Friday, April 11, 2008

"Mother knows best" - or does she?

When I was living under my parents' roof (waaaay back in the day, like, eight months ago), they'd often accuse me of "hiding online." They didn't understand that, throughout high school, my connection to friends was through instant messaging. They didn't understand the catharsis of writing blog posts.

Whether I like it or not, instant messaging is one of my prime forms of communication. I've been "IMing" regularly for over ten years, from my earliest client (I still have the same 8-digit ICQ number, ha!) to my MSN Messenger and AOL IM days through my G-mail Chat use today. I have a Yahoo! account that I rarely use as well. My parents used to tell me that I could only be online for half an hour in the evenings--and that included homework, games, and instant messaging. Let me tell you, I learned to type quickly. When I got into college and my parents opted to finally get high-speed internet, I could spend more time online because the phone line wasn't tied up. My computer use quadrupled. So did my IM list of friends. Productivity... decreased. And even now, if I want to get something done online, I set myself as "offline" so friends can't try talking to me.

Growing up, I didn't go to friends' houses often. Either they lived too far away or my parents wouldn't allow me to go over there. I didn't have many friends anyway, just a handful--and I'm still close with most of them. IMing was how I talked to them, how I communicated with my world. It allowed me to voice my opinions and carefully hone my arguing skills. It taught me the value of cooperative learning, how to multitask, and how to procrastinate successfully. I learned patience as I waited for an answer on the other end, and I debated important topics (like politics and love and who makes the best cheeseburger). My life wouldn't be the same without instant messaging, and I mean that in the best possible way.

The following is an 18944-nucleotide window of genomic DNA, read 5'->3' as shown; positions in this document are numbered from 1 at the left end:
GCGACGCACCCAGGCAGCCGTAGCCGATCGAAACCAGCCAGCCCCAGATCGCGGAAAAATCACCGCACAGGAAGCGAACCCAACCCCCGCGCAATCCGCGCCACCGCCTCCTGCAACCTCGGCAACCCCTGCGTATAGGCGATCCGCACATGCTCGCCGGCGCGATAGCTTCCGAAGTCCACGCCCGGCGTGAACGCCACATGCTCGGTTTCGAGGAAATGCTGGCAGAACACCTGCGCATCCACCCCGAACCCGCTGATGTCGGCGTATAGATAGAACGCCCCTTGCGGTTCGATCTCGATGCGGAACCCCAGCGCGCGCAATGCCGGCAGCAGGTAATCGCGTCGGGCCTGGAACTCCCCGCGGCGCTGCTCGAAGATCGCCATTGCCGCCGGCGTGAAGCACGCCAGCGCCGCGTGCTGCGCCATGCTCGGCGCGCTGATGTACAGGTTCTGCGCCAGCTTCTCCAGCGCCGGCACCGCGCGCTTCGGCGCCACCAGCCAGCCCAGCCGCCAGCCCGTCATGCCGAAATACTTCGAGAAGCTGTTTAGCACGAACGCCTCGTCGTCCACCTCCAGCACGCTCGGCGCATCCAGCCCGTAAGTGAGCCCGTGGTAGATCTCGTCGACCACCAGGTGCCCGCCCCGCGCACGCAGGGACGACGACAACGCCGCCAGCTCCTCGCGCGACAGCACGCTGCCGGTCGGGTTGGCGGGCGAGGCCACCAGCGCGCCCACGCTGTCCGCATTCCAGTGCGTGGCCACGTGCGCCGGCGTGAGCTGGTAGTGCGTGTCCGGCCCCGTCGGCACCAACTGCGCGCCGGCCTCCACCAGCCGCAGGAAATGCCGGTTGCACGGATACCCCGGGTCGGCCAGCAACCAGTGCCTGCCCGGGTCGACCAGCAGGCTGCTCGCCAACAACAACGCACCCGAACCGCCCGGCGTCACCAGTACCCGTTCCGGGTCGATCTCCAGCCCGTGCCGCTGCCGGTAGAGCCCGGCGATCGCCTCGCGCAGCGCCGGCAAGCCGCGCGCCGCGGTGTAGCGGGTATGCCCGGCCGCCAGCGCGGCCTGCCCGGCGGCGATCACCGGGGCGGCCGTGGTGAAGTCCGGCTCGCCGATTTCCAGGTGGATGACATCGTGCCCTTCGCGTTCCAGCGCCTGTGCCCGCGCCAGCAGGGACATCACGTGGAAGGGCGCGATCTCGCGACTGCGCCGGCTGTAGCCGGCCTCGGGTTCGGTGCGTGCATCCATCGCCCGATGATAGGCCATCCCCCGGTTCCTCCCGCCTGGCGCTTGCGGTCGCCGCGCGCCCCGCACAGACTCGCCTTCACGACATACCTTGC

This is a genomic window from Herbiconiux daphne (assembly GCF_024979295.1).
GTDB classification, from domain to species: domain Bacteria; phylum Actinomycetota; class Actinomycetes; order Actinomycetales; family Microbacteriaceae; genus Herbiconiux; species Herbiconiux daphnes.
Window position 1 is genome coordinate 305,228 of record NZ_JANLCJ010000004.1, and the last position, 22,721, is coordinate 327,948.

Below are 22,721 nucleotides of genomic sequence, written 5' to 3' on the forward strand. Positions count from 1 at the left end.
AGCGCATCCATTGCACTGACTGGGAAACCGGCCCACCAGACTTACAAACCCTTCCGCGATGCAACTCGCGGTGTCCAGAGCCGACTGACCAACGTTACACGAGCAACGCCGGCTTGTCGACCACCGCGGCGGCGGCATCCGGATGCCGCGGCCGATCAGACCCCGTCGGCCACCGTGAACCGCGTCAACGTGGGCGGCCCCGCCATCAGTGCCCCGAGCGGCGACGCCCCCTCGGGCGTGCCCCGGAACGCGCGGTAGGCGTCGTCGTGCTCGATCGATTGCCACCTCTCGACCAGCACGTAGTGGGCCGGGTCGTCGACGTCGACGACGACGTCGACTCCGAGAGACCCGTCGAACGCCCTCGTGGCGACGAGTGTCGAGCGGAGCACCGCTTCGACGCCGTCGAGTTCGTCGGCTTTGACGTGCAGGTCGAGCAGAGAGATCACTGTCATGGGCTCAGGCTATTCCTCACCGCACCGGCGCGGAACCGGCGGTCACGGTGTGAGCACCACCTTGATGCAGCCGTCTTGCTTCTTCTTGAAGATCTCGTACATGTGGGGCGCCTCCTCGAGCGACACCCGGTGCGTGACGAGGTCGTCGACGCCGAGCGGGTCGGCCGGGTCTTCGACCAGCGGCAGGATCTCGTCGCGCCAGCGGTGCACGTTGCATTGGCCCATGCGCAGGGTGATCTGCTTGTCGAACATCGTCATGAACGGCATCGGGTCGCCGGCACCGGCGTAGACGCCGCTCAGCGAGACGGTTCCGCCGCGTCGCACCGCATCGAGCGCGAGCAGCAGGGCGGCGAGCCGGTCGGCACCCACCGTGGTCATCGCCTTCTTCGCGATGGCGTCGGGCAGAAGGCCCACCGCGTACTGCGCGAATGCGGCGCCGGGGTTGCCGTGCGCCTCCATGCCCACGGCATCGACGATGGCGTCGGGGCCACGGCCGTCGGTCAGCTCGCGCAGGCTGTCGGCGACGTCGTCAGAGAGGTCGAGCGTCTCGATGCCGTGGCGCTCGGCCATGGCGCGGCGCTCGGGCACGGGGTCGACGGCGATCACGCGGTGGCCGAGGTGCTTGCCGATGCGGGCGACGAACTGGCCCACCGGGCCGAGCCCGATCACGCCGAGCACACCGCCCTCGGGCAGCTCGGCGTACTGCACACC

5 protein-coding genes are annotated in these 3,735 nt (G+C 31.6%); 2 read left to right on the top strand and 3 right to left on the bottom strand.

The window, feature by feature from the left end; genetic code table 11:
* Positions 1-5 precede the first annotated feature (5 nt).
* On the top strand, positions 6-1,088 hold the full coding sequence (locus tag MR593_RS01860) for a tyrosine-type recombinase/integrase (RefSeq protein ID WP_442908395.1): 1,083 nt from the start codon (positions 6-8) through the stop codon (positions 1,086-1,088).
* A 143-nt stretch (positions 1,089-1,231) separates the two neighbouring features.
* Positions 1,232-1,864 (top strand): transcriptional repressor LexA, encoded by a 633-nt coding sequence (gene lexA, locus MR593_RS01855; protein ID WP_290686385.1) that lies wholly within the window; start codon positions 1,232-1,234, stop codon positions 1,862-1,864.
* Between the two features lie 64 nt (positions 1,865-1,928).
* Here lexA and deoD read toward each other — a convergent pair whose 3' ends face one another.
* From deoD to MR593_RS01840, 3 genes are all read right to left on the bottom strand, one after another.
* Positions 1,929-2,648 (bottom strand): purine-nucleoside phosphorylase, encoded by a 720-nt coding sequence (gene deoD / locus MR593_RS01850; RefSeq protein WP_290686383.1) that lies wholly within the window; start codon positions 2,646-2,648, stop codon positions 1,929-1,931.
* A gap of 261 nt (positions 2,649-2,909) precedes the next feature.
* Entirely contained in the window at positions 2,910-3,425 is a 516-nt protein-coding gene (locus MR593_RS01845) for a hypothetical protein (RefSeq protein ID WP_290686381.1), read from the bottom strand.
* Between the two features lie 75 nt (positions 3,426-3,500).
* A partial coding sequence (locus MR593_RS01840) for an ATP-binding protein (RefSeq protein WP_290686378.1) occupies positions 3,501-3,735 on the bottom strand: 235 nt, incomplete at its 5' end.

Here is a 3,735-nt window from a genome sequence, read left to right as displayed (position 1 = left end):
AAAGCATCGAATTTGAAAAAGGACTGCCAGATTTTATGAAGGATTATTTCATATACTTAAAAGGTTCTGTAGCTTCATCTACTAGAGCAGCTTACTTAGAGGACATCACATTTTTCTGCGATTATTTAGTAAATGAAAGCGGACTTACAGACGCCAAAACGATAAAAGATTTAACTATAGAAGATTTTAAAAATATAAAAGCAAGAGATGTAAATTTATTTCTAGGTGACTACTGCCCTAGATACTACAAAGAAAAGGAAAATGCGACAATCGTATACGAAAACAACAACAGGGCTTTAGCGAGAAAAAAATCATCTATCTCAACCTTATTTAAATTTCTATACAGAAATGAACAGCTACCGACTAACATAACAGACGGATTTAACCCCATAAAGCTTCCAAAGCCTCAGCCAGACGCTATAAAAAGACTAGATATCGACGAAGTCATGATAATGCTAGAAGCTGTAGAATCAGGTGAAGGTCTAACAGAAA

My parents were always on my case, though. They didn't want me spending my life sitting at a computer every night. I don't know if they felt ignored, or if they simply wanted me to have a real social life... I guess it doesn't matter much now, but I wonder why they were so insistent about the computer being my "hiding place." The world of instant messaging and blogging allowed me to open up, to grow, and to learn.

The words, "Mother knows best," don't seem to fit here. My mom is a wonderful woman to be certain, and she's very smart about many things (oh, how it pains me to admit that). But maybe she wasn't right about keeping me from spending time online talking to friends. Maybe, just maybe I was right.

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